If you traveled back in time a few years, you would find Texas-based entrepreneur Sam Wyly sitting on top of the world. Not that long ago, both Sam and his brother Charles Wyly, were each worth slightly north of $1 billion thanks to their incredibly successful self-made business careers. Imagine that. Having one self-made billionaire in a family is a monumentally amazing accomplishment. Ending up with two self-made billionaires, is other-worldly. The Wyly brothers' success was especially impressive when you consider the fact that they were both born into the wretched poverty of the Great Depression. By all accounts, today the Wyly brothers should be enjoying their billion dollar golden years. You'd assume they would be spending their time on philanthropy, playing luxurious golf courses, and generally inspiring others to follow their path. Unfortunately, the last few years have been nothing short of tragic. Their fortunes have reversed in an almost Shakespearean fall from the top. And the craziest twist of all is unfolding right now in a Dallas courtroom…
Rags To Riches–Literally
As we mentioned, the Wyly brothers' story starts out at the height of the Great Depression. Charles was born in October 1933, Sam was born in October 1934. They grew up in Lake Providence, Louisiana, which was famous for being one of the poorest communities in America at a time when pretty much every city in the nation was extremely poverty-stricken. After losing the family cotton farm to foreclosure, Charles, Sam and their two sisters all had to get jobs to help make ends meet.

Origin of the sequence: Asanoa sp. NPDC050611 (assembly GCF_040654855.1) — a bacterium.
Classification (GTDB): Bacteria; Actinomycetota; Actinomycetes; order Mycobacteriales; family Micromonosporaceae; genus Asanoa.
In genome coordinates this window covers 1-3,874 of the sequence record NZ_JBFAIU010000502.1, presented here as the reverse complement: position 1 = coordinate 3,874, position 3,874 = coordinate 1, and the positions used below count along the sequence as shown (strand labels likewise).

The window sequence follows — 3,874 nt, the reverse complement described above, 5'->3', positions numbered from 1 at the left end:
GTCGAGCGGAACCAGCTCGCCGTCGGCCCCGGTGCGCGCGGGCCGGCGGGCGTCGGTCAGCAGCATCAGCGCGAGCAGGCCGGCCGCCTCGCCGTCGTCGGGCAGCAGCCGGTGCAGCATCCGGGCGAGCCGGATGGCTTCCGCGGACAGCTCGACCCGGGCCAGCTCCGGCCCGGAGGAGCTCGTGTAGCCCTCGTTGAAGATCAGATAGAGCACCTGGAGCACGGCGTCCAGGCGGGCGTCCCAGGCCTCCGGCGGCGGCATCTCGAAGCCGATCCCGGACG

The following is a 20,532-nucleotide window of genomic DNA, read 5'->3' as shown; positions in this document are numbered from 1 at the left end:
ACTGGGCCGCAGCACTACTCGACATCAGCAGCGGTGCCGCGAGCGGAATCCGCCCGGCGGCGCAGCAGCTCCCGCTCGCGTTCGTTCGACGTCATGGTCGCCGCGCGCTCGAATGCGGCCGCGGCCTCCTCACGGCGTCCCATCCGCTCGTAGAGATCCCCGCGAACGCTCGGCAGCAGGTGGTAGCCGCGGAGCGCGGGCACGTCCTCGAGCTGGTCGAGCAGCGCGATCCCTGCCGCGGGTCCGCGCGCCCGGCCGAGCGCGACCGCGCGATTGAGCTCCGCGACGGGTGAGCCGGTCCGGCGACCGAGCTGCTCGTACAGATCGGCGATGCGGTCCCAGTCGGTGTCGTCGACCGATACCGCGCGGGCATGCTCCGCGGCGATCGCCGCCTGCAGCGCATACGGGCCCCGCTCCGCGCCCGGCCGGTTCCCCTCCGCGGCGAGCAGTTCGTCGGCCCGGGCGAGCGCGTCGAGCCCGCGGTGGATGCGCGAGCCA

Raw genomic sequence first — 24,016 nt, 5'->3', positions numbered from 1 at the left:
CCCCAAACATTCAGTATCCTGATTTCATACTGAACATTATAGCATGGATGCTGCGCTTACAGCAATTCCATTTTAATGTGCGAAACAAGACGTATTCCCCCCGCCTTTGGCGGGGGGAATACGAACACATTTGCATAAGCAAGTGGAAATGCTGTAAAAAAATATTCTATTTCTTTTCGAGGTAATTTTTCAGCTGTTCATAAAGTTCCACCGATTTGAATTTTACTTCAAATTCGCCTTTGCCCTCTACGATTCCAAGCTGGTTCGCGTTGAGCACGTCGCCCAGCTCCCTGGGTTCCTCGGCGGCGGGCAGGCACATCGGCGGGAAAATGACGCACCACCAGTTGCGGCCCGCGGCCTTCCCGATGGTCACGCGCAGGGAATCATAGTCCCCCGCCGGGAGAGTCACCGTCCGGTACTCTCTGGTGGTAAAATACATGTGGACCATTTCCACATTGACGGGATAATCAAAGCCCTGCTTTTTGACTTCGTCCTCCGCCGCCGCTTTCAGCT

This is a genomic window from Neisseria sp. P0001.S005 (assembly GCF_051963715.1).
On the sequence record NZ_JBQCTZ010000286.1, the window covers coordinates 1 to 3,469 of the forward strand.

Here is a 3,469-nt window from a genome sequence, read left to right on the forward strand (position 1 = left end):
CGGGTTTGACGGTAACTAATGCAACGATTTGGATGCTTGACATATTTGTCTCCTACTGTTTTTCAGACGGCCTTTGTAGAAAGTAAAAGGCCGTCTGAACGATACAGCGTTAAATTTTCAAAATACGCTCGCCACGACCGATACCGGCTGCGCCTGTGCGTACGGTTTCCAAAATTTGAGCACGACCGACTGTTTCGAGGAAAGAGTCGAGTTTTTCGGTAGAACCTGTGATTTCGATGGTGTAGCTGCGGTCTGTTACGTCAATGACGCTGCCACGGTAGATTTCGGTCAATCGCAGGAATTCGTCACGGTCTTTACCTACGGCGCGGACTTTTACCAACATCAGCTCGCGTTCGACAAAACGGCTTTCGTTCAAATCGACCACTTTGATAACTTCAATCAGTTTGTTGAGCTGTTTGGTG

***FYI This article may be a bit longer than most CNW stories. But trust me, this is worth reading all the way through! We'll also be following this case closely as it continues to develop, so you're gonna want to get in on the ground floor***
Sam and Charles eventually began helping their father put together a weekly local newspaper called The Delhi Dispatch. The two sons did everything from writing the stories, to selling the ads, to cleaning the printing presses–even delivering the finished product.